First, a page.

These solutions, deemed as model-agnostic, hope to create some approximation of what is happening within any model and explain the decisions made.

The technology leader in this space is an open-source tool called LIME (Local Interpretable Model-Agnostic Explanations) from the University of Washington, which takes a model-agnostic approach to determining the “why” behind any decision.

LIME operates on the assumption that it is difficult to understand how the model behaves in all cases, but it is possible to understand how it behaves in particular situations. LIME was designed to create interpretable linear predictions, which it does by agitating input data slightly and identifying how the output changes.

LIME uses this to determine an approximate linear function capable of replicating similar local outputs to the model it is interpreting. This linear model developed by LIME can then be used to determine feature importance for an outcome.

While LIME clearly adds value to any machine learning model, it still only provides approximate insights into the driving forces behind why a model behaves the way it does.

For example, in the above scenario, it might indicate that the largest influence on the decision to order more milk and eggs was the weather forecast, and the second most important was the Twitter hashtag #snowpocalypse. It could easily prioritize all of the inputs to try and justify the use of them to a person, but it does not actually explain the reasoning behind the decision.

Because of this shortcoming, a new technology is being developed, known as aLIME (Anchor Local Interpretable Model-Agnostic Explanations). aLIME is the if-this-then-that extension to LIME.

For example, in a dataset where the goal is to predict if a person’s salary is more or less than $50,000, a series of features are given.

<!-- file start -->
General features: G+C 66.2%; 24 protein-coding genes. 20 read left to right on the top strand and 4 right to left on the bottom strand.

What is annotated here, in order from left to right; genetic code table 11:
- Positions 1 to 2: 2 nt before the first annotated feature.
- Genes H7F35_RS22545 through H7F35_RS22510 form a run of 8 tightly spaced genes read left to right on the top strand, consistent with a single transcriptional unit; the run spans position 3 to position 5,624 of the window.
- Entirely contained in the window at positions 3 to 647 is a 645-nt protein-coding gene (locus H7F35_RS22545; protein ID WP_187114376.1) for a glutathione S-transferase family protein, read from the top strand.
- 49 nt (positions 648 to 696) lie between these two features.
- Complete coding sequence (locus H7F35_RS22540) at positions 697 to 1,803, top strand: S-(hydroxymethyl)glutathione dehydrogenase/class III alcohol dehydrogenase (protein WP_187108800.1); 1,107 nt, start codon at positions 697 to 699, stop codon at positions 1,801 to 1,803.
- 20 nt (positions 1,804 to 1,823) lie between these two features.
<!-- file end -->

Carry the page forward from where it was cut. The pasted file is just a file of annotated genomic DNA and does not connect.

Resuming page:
Lime is capable of highlighting the major features associated with the model’s prediction.

aLime goes a step further by compiling a heuristic that can be used to intuitively explain why the prediction was made.

Tools like aLime are a step in the right direction for explainable AI, but there are two major shortcomings:

  1. These tools do not explain what is actually happening under the hood of a model
  2. They provide no information about how confident a model might be in its predictions

Luckily, there are a few other methodologies that help to address these problems. One promising topic worth mentioning is neural network composition analysis methods.

Techniques such as Garson’s algorithm, Lek’s algorithm, or randomization show a lot of promise, but more research is necessary to justify their application to deep learning.

Bayesian Inference and Deep Learning

A final promising approach to unraveling the secrets of the black box comes in the form of Bayesian inference.

Whereas model-agnostic tools focus on small adjustments of data for analysis and compositional analysis tools analyze network weights and variable behaviors, Bayesian deep learning focuses on making neural networks follow certain statistical principles common in the modeling world — notably Bayesian inference.